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PDCWolf

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  1. Great post. This also shows something they did straight up wrong. Overexpanded plumes in vacuum look nothing like what they show in this video, with that convex-ish pyramid shape: Adding a bit of insult to injury, they actually showcased the correct shape in a much previous video: Correcting exhaust behavior is a first step towards a jellyfish. As for reentry plasma, that's a whole different matter.
  2. This I doubt we could do realistically, but there are many ways to at least solve the problem programmatically by having them on different layers or something like that, without doing something crazy like actually having 10 to 20 thousand point light sources at different brightness levels. me when It's off but not that far off: https://knarkowicz.wordpress.com/2016/01/09/automatic-exposure/ We can't normally see black spots, not with our eyes alone, unless you have a huge chunk of atmosphere magnifying and also attenuating the sun (i.e. only during sunrise or sunset, and yes, this damages the eye anyways). In any other condition, the brightness just overwhelms the spots. We can, however, see all the way down to zodiacal light when there's no pollution, that bit is correct. Finally, once outside the atmosphere, astronauts are able to see even more, since atmospheric extinction is no longer bringing everything down. Of course not, but as space engine shows, we can very well reproduce the effect in a credible way. Still, using a skybox instead of actual stars would require different trickery to reproduce the effect at such levels of detail. @SOXBLOX I see you've edited your comment. First off, YEAH, AMAZING, this is like the 5th or 6th most viewed thread in this subforum, and the most commented thread. Second off, any accusation of sloppy wording, or straight up incorrect expressions I'll take, but only because I'm not a native English speaker. Finally, yeah, I think the objective side of the thing is all cleared up as one follows the discussion, and what we're left with are technicalities and subjectivities. However, if I were to base myself on other suggestions, none of them have the super specific claim that would clear any discussion up as the center of the opening post. As for the alien sky thing, it's a game we could play: It's a fact that the sky is not different, but my point is reliant on references to find orientation, not constellation wandering via parallax. We could give each other small sectors of the sky, without reference, orientation data, or context, to actually see how much we can identify, if we can identify anything at all. At this point I'll still die on the hill that neither of us, or anyone in this thread, would correctly identify constellations in those circumstances.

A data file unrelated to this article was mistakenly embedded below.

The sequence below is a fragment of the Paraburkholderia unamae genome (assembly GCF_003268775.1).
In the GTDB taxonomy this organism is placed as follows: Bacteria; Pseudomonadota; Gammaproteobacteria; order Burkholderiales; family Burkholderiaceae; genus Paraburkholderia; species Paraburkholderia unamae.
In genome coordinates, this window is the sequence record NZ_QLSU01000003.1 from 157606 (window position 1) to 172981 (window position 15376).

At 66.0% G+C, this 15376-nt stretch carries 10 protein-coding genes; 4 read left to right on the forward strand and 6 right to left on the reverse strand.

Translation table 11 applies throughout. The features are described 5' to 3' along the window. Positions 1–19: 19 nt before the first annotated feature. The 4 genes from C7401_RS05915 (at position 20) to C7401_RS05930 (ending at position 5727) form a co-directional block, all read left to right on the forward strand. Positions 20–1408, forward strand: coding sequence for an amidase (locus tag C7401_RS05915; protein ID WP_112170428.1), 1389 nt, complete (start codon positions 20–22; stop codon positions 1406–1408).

3. Yeah, not with the genre limit. That's important, as there aren't that many games in the genre to begin with anyways., otherwise the list is as big as we want it to be, since every unity game has an option to natively implement full-scene-luminance-histogram based eye adaptation: https://docs.unity3d.com/560/Documentation/Manual/PostProcessing-EyeAdaptation.html This is also a feature available to every unreal 4 (and 5) game, and it works exactly on the same histogram method: https://docs.unrealengine.com/4.27/en-US/RenderingAndGraphics/PostProcessEffects/AutomaticExposure/